- Holidays and Celebrations
Halloween History: Where Did Trick or Treating Come From?
History and Traditions of Halloween
Halloween in American is a holiday that rates right up there with Christmas in the excitement factor. Although it's roots lie in the British Isles, it has become ingrained in American culture for both children and adults. Costumes are chosen carefully to be worn to parties and trick or treating with the same intensity as compiling their Santa wish list.
Have you ever wondered about Halloween traditions and how they began? Most Americans have never heard of souling, soul cakes, or guising, but these things all make up what we call Halloween.
- Why do children beg for treats?
- Why do we wear costumes?
- Why do we bob for apples?
We will talk about these as we review the history behind Halloween. As you learn about the history, I would like to share some of my personal Halloween history with pictures and a cartoon from my childhood. If you would like to learn more about the traditions of Halloween, join me on my website, HalloweenCarols.com.
Photographs by HalloweenCarols
Early Pagan Traditions
Samhaim and Pomona Festivals
What we now call Halloween began over 2000 years ago in the British Isles. Samhain, "Summers End," was the most sacred of all Celtic festivals where they believed the dead arose, free to roam the earth on the eve (October 31) of Samhain (November 1). The Celts left offerings of food and wine outside in hopes that the spirits of their ancestral loved ones would feel welcome after their long journey from the Netherworld. To avert the attentions of any malicious spirits, the townspeople wore disguises or formed a parade to trick the ghosts and lead them to the edge of town. Because the spirits were close at hand, the Druids also believed that prognostication or diving the future was more potent on Samhain eve.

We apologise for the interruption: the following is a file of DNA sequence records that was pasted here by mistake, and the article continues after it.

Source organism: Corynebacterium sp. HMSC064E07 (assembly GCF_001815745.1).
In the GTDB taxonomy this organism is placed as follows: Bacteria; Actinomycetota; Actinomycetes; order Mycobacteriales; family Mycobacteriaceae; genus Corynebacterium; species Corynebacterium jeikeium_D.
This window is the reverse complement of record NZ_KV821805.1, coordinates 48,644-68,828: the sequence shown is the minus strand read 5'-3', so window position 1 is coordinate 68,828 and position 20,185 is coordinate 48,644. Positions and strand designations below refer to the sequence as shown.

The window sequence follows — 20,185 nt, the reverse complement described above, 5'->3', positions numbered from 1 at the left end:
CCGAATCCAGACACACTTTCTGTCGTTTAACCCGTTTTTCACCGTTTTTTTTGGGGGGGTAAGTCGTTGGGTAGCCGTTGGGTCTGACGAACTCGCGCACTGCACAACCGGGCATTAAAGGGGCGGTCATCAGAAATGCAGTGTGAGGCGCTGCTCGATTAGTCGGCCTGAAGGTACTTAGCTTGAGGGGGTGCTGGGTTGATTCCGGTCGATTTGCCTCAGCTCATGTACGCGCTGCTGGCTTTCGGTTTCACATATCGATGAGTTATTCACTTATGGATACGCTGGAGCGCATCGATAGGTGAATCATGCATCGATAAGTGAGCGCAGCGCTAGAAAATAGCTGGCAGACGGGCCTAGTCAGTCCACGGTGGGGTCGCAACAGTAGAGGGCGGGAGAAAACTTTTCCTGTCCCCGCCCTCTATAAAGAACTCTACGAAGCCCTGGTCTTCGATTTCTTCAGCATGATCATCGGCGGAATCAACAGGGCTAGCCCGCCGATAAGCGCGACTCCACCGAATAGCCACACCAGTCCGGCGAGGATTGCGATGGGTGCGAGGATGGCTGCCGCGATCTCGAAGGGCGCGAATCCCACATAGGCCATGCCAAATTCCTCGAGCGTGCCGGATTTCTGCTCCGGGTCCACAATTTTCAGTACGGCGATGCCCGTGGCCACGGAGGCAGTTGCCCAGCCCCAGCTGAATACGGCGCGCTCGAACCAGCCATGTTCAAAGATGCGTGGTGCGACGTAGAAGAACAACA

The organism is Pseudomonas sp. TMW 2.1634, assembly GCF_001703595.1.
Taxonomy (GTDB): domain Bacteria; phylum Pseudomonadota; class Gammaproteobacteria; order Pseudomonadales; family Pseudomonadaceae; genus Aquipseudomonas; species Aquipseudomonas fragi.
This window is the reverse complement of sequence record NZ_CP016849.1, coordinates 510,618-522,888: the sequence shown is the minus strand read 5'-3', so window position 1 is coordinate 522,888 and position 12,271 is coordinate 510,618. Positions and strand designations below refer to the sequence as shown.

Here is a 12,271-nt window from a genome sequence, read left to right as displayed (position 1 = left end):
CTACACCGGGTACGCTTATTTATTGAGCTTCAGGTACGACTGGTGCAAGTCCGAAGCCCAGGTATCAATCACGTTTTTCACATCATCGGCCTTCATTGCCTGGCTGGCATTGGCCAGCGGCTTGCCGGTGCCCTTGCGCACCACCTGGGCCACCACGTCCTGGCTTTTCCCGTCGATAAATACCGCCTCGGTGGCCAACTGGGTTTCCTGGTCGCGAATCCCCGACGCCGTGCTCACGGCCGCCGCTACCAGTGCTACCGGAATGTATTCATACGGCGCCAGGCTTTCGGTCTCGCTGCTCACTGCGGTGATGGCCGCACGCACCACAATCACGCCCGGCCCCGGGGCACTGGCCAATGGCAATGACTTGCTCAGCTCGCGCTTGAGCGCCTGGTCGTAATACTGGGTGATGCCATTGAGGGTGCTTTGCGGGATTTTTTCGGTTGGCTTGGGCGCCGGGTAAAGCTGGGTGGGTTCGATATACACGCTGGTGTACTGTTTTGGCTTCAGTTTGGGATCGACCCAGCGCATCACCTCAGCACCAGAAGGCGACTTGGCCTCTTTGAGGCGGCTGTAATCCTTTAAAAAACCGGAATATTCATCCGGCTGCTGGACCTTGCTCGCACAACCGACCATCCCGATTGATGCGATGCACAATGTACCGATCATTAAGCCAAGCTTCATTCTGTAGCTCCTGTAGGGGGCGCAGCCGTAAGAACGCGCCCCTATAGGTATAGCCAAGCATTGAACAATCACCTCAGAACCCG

The Romans also held a festival on November 1 to honor Pomona, the goddess of orchards and the harvest. This feast featured apples, nuts, grapes, and other orchard fruits--and romance. By the first century, the Celts and Romans lifestyles and traditions merged as they shared the same land. It was the night of the dead, but yet a night for divination and romance as well.
Source: Halloween: An American Holiday, an American History by Lesley Pratt Bannatyne
Bobbing for Apples
Some of the my favorite childhood memories are the Halloween parties my mom did for us. I loved the apple bobbing game and was always first in line. I learned that when you were the last in line you had to put your face in the chunky water. Gross!
Apple Bobbing Game
Whether you stock your washtub with real apples or plastic ones with prizes inside, it is a fun game for kids that goes back to early traditions.
Now kids can bob for apples - and get something more than an apple core. Plastic with toys inside.
Christian Influences - All Saints' Day and All Souls' Day
Christianity spread across the Roman Empire and up to the British Isles from the first through the fourth century. Thousands of pagans were baptized into Emperor Constantine's new Christian religion. Rather than destroy the pagans and their old ways, shrewd church leaders set about changing pagan rites into their new Christian ones. This took many years to make the transaction, but the former Samhain bonfire celebrations of the dead were gradually assimilated over the centuries to celebrate the feasts of All Saints (November 1) and All Souls (November 2).
The clergy encouraged their people to remember the dead with prayers instead of sacrifices. People were taught to bake "soul cakes" to offer in exchange for blessings rather than the Celts did trying to appease the spirits with food and wine. The soul cakes were given to the poor; in return, the poor would pray for the departed family members. Over time the young men in town would go from house to house, singing "souling" songs and asking for ale, food or money.